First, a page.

Sunday, 2 September 2012

#F1: Williams' fortunes

Instead of looking at the results from today's Belgian Grand Prix, and talking through what happened, I am going to write about a more peripheral, but more personal, issue instead.

I have been saddened, and more than a little hurt, by some of the recent comments about the performance of the Williams F1 team.  In the BBC's preamble to today's show, Eddie Jordan claimed that "the reemergence of Williams into the winners' circle capped it all" - a remark which stung a little, for someone who is, and has always been, a big fan of Rubens Barrichello.

Barrichello was dropped by Williams at the end of last season - their worst ever, in terms of points scored.  I believed at the time, and I still do, that this was a very poor decision.  I hoped (perhaps churlishly) that Williams' results would not see a significant improvement in 2012, as I feared that their decision to axe Barrichello would appear vindicated by such dramatic reversal of fortunes.

The team's results have improved, and they have already scored over ten times the amount of points they amassed over the whole of 2011.  I firmly believe, however, that this is down to improved car design, and not down to the drivers they have this year - the breathtakingly unremarkable Bruno Senna, and the utterly bewildering Pastor Maldonado.

Whilst I've nothing against Bruno Senna, it seems clear to me that the team's decision to replace Barrichello with him was not a good one; he's not a bad driver, but his results so far (16, 6, 7, 22, DNF, 10, 17, 10, 9, 17, 7, 12 - accruing a total of 24 points so far this season) are nothing to write home about especially.  I believe that the hugely experienced Barrichello could've achieved much more with this vastly improved Williams car.

Pastor Maldonado, however, clearly has a screw loose.  He has finished in the points only twice this season, of which one was his much-talked-about victory at the Spanish Grand Prix (the other was an 8th place, giving a total of 29 points so far this year) but aside from this one (fluky) 1st-place finish, Maldonado has done very little to show that he deserved to keep his place at Williams after last year's debacle.

Apart from his shock win, Maldonado has been making the headlines for all the wrong reasons.  From his overly-aggressive tactics in Monaco to this weekend's crash with Timo Glock, the number of times he has been called to Stewards' inquiries must be some kind of record (could someone check that for me?) and I know I'm not the only one who has called into question some of his driving over the past few months.  His racing style is a particularly volatile combination of arrogance and clumsiness - David Coulthard has pointed out occasions of Maldonado "using his car as a weapon" - and he appears to have very little respect either for the rules of the sport, or for its other participants.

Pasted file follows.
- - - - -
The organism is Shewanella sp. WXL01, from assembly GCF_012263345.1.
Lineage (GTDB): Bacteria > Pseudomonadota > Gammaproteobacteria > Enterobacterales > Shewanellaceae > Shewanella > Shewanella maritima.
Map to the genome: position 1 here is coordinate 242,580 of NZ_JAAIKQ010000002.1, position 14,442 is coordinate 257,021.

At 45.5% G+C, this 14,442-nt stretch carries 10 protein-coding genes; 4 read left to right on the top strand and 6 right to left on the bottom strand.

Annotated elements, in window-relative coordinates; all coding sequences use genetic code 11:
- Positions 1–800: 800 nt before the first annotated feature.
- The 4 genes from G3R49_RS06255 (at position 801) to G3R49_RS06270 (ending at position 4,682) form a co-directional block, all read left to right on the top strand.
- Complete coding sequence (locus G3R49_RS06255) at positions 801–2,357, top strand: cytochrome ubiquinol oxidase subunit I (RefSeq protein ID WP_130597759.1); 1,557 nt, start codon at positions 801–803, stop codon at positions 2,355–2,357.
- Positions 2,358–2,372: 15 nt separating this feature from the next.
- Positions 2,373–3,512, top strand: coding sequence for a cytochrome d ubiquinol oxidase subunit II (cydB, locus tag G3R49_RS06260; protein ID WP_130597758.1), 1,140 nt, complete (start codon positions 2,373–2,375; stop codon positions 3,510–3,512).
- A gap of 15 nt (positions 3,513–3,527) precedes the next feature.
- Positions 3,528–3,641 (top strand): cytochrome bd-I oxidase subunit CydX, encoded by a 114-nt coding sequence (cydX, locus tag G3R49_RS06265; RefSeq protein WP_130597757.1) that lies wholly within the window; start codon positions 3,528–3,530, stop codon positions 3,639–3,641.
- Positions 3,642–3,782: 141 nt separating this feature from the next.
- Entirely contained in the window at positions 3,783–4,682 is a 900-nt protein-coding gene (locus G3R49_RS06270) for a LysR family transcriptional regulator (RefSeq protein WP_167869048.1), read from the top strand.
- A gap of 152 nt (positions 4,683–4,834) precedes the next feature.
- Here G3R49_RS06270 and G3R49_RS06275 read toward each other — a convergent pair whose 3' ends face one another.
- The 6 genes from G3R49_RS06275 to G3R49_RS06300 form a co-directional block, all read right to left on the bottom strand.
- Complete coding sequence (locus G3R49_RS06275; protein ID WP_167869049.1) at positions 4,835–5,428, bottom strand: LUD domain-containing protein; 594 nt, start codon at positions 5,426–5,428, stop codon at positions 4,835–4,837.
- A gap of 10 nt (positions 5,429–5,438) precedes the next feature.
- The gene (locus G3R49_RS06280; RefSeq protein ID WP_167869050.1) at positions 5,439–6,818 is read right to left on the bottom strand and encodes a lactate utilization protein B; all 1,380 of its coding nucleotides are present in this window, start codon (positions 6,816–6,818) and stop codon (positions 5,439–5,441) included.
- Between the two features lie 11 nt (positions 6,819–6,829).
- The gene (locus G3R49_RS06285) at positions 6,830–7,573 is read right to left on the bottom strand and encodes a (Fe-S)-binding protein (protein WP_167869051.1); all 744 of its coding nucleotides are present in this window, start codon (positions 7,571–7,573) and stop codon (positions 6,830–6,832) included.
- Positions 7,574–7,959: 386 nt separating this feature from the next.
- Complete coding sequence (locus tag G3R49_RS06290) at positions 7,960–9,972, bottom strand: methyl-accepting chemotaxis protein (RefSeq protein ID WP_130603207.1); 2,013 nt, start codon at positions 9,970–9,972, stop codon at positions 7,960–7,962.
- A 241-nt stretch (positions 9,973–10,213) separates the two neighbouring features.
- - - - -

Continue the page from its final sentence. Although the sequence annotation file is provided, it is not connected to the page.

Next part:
Last year, Williams scored an astonishingly meagre 4 points across a whole season.  Of these 4 points, Maldonado contributed 1 (that's 25%) with Barrichello scoring the other 3 (75%).  3 points is an awful total for the year, and a driver of Barrichello's calibre should've done better - but it's still three times what Maldonado managed!

If Williams wanted to bring Bruno Senna in to have someone different in the team, that's perfectly understandable - but for me, he should've replaced Maldonado.  As a huge fan of Barrichello, you could say I'm a little biased, but I have a feeling that this post will resonate with other F1 fans, who may not necessarily be as fond of Barrichello as I am.

I don't see Williams' 2012 season as the stunning ascent to their former glory that some people seem so keen say that it is.  They are currently 8th in the Constructors' Championship (last-but-one of the teams to have scored points this year) and their inconsistent drivers bring in dribs and drabs of points here and there, when they're not too busy retiring from races, or taking other drivers out in the closing stages of races - but is that really enough?

If Williams really want to become one of the "big teams" again, they need a driver who can consistently deliver podiums, and points finishes.  Of course, I can't guarantee that Barrichello would be that driver - but he'd certainly have had a better chance than the mediocre Senna, or the headcase Maldonado, and I am still quite upset that the team never saw fit to give him that chance.

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